The problem we have is that the Kansas legislature continues to grant tax break after tax break to businesses which forces local communities to make up lost state revenue. Local communities have only two places to go - mostly property tax and limited sales tax authority. Your taxes go up because business taxes go down. Kansas should remove the sales tax on food and then look at the multitude of sales tax exemptions it grants - some need to be repealed. Kansas should also look at a sales tax on services. We could eliminate food sales tax with no impact on revenue if we enacted a service sales tax. This would be a move to modernizing our tax structure to look like our economy. And it would be much more fair. Services that should not be taxed (like food) would include medical services. Keep essentials sales tax free.Let the state also reconsider business tax breaks. A new study by the legislature shows that the state gets no benefit from either direct eco-devo spending or tax breaks to businesses. You can read the report for yourself right here:http://www.kslegislature.org/postaudit/audits_perform/08pa06a.pdf It's long past time to move our state tax system into the 21st century. Let's make one that provides for our needs, gives the state stable revenue over time, and is fair to business and residents.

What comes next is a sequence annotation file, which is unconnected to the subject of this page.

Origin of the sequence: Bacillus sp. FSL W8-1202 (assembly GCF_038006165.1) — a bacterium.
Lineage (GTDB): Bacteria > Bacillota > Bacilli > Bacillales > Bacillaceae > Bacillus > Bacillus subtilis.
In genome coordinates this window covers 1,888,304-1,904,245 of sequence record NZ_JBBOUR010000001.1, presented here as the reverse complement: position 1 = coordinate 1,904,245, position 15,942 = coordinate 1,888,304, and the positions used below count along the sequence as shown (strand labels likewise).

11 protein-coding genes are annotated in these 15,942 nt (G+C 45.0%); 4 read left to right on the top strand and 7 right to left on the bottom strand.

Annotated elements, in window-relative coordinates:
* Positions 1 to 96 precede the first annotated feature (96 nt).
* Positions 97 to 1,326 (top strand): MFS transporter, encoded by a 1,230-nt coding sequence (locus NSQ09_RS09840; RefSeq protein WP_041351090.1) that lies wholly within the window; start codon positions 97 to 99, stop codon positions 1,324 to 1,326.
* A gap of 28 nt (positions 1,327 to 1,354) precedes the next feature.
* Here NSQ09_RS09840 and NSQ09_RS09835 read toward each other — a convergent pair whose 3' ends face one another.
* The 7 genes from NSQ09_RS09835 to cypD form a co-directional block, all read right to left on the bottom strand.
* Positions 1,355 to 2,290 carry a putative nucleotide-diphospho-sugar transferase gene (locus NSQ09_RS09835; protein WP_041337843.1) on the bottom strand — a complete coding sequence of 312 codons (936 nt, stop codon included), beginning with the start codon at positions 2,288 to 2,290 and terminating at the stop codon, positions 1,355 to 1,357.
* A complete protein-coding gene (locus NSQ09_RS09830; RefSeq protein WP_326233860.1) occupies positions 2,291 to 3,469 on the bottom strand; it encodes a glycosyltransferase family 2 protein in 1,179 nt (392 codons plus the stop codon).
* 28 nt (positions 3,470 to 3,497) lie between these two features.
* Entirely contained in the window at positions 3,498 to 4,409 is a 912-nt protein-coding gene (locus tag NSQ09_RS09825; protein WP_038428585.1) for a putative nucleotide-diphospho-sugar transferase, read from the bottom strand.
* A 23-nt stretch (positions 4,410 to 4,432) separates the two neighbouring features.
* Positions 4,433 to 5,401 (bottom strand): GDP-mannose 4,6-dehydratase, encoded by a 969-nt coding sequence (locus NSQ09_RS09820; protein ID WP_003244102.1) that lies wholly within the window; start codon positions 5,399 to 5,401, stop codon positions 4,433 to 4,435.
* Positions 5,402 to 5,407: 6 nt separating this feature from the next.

willie_wildcat 6 years, 5 months ago

I am glad that someone is bringing this back up again. If the state insists that it continue to tax a basic necessity why not reduce the amount it is taxed at?

coltrane 6 years, 5 months ago

i agree S T R S -the tax burden is currently unfair and removing taxation from food is what should happen the sooner the better.recently the GAO reported that 1/3 of corporations paid no tax in 2007.

Charles L Bloss Jr 6 years, 5 months ago

It should be done. Texas has no tax on groceries. The county, state, and lots of other agencies are taxing us to the point that someday soon, we will be forced to sell our home. We worked all our lives to pay our home off, and now the governments of state, county, usd 343, fire districts, cemetery,and lots more are working hard to run us off of it. Valuations increase though our home is 23 years old and need lots of work, They are all crooks. Kansas is ultimately responsible for all of this. Taking tax off of groceries would help some, but they don't get the underlying problem. They are taxing people out of their homes. They don't care either! Thank you, Lynn